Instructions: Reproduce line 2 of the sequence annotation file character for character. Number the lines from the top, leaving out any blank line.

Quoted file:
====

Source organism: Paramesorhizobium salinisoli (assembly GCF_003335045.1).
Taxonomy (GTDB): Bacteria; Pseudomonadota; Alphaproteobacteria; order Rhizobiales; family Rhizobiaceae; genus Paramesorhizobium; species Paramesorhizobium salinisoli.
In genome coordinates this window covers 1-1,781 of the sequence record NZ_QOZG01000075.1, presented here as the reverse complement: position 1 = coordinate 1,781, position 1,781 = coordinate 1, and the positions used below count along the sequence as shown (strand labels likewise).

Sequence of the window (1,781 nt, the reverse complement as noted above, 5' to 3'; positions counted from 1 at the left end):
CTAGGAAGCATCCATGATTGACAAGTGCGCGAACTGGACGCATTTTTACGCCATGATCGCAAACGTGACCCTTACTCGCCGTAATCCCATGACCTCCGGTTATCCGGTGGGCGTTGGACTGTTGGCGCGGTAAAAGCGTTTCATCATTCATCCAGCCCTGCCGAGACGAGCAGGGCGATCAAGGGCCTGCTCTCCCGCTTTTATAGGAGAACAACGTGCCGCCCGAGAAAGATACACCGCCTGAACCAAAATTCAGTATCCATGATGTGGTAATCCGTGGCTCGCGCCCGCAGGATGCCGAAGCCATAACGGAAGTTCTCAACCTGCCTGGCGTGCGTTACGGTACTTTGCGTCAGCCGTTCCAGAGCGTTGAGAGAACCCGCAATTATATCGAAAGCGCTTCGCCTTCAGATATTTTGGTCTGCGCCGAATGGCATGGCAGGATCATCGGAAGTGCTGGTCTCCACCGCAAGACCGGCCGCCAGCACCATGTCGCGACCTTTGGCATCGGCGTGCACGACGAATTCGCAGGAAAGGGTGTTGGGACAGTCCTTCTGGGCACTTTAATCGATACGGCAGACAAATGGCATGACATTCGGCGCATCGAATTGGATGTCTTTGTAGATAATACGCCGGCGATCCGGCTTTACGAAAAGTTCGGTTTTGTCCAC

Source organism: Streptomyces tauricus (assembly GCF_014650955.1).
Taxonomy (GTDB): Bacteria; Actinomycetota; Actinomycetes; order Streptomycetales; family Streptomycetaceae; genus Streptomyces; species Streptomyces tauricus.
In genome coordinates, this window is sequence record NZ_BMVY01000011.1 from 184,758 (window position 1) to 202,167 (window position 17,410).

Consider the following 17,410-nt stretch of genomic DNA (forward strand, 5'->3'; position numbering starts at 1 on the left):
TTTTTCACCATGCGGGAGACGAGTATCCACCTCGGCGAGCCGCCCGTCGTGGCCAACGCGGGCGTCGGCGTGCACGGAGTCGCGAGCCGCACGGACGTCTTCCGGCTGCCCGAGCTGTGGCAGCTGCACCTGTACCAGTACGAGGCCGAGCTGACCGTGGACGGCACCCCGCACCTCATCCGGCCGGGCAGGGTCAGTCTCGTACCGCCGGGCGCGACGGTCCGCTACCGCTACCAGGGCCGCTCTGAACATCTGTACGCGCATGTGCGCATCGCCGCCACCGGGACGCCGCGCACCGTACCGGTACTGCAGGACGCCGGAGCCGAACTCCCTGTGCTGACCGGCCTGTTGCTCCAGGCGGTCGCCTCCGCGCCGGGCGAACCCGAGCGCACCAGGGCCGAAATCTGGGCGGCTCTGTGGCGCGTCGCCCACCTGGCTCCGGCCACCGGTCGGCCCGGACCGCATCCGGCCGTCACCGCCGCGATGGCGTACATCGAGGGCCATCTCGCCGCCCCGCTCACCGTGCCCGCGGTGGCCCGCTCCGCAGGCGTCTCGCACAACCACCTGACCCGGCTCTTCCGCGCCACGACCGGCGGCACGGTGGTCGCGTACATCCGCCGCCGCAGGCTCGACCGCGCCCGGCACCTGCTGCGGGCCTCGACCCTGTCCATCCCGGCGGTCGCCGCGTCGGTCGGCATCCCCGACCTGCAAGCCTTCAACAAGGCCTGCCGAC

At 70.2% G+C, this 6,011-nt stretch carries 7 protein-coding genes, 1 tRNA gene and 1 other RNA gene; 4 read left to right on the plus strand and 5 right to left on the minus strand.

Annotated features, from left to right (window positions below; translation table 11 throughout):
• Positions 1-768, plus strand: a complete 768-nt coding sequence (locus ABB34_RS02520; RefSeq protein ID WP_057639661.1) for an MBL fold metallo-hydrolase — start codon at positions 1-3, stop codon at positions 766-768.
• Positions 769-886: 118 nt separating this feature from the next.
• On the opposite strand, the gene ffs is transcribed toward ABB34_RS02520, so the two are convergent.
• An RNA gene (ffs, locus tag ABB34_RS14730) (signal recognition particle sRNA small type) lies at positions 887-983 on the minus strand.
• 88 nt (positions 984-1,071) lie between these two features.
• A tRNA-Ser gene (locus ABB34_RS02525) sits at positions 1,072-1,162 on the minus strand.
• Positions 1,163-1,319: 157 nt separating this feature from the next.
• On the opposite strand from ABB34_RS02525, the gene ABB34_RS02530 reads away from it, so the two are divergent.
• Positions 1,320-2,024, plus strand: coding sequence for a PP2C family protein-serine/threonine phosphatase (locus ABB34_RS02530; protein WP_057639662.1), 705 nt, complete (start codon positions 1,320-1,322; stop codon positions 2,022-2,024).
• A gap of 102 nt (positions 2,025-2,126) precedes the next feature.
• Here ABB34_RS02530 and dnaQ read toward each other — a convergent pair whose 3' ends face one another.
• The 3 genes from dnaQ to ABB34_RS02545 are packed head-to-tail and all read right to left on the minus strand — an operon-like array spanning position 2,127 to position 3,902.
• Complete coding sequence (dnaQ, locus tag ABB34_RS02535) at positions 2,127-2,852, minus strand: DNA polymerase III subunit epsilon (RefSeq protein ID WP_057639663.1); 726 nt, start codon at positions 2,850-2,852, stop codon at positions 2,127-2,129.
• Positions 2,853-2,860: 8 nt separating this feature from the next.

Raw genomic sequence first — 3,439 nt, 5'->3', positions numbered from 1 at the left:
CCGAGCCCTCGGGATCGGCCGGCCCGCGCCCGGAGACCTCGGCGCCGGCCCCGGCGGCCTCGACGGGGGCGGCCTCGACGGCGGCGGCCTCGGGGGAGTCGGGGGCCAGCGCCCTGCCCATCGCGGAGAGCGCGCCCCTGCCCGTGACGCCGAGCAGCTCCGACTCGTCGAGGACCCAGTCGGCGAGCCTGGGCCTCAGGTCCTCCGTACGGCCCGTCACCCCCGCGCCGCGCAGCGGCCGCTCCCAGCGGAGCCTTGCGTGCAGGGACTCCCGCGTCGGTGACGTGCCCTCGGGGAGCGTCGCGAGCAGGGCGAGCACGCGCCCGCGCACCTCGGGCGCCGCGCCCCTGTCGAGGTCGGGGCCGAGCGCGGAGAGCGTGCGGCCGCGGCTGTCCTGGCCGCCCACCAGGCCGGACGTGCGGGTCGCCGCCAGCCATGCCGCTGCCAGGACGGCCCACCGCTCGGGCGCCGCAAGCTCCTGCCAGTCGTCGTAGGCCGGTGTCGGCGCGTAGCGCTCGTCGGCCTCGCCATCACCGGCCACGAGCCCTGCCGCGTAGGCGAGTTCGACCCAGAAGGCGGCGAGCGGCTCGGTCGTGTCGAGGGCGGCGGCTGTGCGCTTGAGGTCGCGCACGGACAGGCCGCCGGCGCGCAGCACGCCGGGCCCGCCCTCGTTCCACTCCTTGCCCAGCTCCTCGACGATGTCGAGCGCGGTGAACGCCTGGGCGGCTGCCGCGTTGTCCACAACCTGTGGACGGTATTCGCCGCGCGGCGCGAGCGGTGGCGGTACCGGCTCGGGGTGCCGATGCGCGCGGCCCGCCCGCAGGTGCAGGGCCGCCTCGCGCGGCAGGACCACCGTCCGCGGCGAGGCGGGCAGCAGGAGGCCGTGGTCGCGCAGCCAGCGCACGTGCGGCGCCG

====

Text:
Taxonomy (GTDB): Bacteria; Pseudomonadota; Alphaproteobacteria; order Rhizobiales; family Rhizobiaceae; genus Paramesorhizobium; species Paramesorhizobium salinisoli.